The popularity of your keywords and the number of clicks your ad generates will vary. Your advertising cost may fluctuate widely as a result.

Typical PPC ads can be reasonably low, with the average cost around $1.17 per click. Less competitive keywords may only cost cents on the dollar. With a good targeting strategy and niche, long-tail keywords, you can get high-quality clicks directed to people who are ready to purchase.

The downside is that sought-after keywords are highly competitive and expensive, ranging from $1.90-5.00 or more per click. Without a good understanding of searchers’ intent, your ad clicks may become an expensive way to generate brand awareness without the sales you need to offset the expense.

Facebook Ad Campaigns

Facebook’s ad platform charges advertisers based on impressions or clicks. The way Facebook defines an impression refers to the total number of times an ad appears on users’ pages.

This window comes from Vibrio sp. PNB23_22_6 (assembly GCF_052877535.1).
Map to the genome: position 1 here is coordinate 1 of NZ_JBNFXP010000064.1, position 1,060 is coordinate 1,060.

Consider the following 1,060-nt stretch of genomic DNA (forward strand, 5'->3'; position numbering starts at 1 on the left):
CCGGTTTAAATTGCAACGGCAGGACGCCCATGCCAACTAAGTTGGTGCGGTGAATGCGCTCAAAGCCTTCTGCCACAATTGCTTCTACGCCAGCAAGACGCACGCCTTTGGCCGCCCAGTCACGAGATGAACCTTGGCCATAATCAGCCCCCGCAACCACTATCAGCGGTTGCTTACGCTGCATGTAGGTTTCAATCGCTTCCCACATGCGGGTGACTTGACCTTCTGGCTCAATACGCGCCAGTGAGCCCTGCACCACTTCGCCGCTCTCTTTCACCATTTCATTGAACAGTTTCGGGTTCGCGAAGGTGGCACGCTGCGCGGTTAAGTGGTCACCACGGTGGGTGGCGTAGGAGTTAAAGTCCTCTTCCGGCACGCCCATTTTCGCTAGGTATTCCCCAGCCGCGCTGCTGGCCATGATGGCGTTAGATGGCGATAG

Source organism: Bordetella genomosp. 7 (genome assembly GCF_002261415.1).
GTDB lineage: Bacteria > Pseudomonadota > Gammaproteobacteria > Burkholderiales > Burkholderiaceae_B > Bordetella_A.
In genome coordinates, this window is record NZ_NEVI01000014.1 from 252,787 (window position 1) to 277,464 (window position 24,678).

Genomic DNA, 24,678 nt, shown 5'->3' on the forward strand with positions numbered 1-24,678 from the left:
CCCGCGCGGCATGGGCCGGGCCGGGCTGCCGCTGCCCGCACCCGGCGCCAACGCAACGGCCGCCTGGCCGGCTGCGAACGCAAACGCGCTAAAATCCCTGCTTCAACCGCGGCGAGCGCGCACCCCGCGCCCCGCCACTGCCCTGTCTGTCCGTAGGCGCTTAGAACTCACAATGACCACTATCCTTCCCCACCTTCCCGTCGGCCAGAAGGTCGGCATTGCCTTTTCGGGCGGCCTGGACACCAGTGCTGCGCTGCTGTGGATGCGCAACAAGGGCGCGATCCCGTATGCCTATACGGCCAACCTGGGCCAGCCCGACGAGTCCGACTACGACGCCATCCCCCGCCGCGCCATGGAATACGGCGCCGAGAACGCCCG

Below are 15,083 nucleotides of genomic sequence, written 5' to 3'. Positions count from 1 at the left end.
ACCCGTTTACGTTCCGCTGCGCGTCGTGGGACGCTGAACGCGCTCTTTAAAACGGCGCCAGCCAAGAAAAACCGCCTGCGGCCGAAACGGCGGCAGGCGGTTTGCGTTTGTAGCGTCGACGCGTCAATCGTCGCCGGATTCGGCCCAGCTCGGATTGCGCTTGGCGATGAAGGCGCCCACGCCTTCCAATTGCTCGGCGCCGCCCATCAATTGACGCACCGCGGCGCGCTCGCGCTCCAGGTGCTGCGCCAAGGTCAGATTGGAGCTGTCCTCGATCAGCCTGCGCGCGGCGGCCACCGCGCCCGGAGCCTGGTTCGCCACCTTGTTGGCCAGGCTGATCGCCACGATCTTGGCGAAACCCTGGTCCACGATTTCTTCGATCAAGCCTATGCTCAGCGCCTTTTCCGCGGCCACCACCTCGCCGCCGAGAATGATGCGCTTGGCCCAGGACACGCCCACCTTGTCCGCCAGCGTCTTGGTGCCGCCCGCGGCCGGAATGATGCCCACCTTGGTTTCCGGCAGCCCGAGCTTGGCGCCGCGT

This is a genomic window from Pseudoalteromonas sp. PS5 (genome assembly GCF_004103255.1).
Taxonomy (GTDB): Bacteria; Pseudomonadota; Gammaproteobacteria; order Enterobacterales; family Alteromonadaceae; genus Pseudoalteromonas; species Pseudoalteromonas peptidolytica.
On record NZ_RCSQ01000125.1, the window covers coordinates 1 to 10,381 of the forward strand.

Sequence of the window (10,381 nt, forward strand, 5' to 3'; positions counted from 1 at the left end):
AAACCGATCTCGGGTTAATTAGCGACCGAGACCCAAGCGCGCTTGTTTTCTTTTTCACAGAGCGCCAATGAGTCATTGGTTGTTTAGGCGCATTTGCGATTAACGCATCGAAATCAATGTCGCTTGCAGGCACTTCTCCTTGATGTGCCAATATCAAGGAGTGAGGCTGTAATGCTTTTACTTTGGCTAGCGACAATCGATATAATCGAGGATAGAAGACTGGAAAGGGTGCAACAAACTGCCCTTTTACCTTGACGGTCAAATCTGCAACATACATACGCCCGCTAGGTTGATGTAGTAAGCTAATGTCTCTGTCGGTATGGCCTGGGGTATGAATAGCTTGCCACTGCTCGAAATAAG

On average, Facebook ads cost $0.97 per click or $7.19 per 1000 impressions.

While you can’t control the number of impressions or clicks an ad gets, on Facebook, you can set a budget for the total possible reach.

Facebook allows you to target a particular audience to budget ad amounts, and the algorithm handles the rest. With a set budget, advertisers are more able to control their spend.

Amazon PPC Ads

Similar to Google’s ad platform, when implementing an Amazon advertising strategy, you bid for keywords. Amazon’s PPC option is based on a real-time auction, meaning that to win the bid, you need to be willing to pay 1 cent more than others for the same keyword.

Let’s say that keyword is running ads that cost $1.00, and you bid $2.50 for it. If your bid is the highest, you’d only end up paying 1 cent more than the highest bid, so in this instance, you’d pay $1.01 for your targeted keyword.

The problem with the auction model is the “pay-to-play” system that those with bigger ad budgets can outbid those with a smaller bid, but there are ways you can optimize your ads to still have relevance.